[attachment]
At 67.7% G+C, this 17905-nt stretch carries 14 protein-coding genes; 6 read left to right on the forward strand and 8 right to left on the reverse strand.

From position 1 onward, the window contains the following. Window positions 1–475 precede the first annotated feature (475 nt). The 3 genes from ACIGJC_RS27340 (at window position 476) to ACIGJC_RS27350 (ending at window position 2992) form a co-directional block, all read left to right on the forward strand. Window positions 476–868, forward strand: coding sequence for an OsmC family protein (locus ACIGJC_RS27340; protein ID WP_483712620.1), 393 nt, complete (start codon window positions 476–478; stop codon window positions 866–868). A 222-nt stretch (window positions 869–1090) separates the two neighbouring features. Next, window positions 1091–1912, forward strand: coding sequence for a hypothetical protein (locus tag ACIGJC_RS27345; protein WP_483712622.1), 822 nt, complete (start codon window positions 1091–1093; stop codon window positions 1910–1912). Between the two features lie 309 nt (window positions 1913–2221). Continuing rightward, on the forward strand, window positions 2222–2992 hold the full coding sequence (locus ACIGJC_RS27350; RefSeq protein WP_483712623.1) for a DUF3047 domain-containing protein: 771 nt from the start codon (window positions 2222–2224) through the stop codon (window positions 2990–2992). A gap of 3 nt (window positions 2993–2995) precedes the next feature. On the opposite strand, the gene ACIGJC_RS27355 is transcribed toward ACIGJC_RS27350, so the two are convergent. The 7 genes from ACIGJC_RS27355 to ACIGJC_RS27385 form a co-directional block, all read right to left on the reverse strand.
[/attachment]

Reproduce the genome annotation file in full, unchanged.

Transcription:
At 67.7% G+C, this 17905-nt stretch carries 14 protein-coding genes; 6 read left to right on the forward strand and 8 right to left on the reverse strand.

From position 1 onward, the window contains the following. Window positions 1–475 precede the first annotated feature (475 nt). The 3 genes from ACIGJC_RS27340 (at window position 476) to ACIGJC_RS27350 (ending at window position 2992) form a co-directional block, all read left to right on the forward strand. Window positions 476–868, forward strand: coding sequence for an OsmC family protein (locus ACIGJC_RS27340; protein ID WP_483712620.1), 393 nt, complete (start codon window positions 476–478; stop codon window positions 866–868). A 222-nt stretch (window positions 869–1090) separates the two neighbouring features. Next, window positions 1091–1912, forward strand: coding sequence for a hypothetical protein (locus tag ACIGJC_RS27345; protein WP_483712622.1), 822 nt, complete (start codon window positions 1091–1093; stop codon window positions 1910–1912). Between the two features lie 309 nt (window positions 1913–2221). Continuing rightward, on the forward strand, window positions 2222–2992 hold the full coding sequence (locus ACIGJC_RS27350; RefSeq protein WP_483712623.1) for a DUF3047 domain-containing protein: 771 nt from the start codon (window positions 2222–2224) through the stop codon (window positions 2990–2992). A gap of 3 nt (window positions 2993–2995) precedes the next feature. On the opposite strand, the gene ACIGJC_RS27355 is transcribed toward ACIGJC_RS27350, so the two are convergent. The 7 genes from ACIGJC_RS27355 to ACIGJC_RS27385 form a co-directional block, all read right to left on the reverse strand.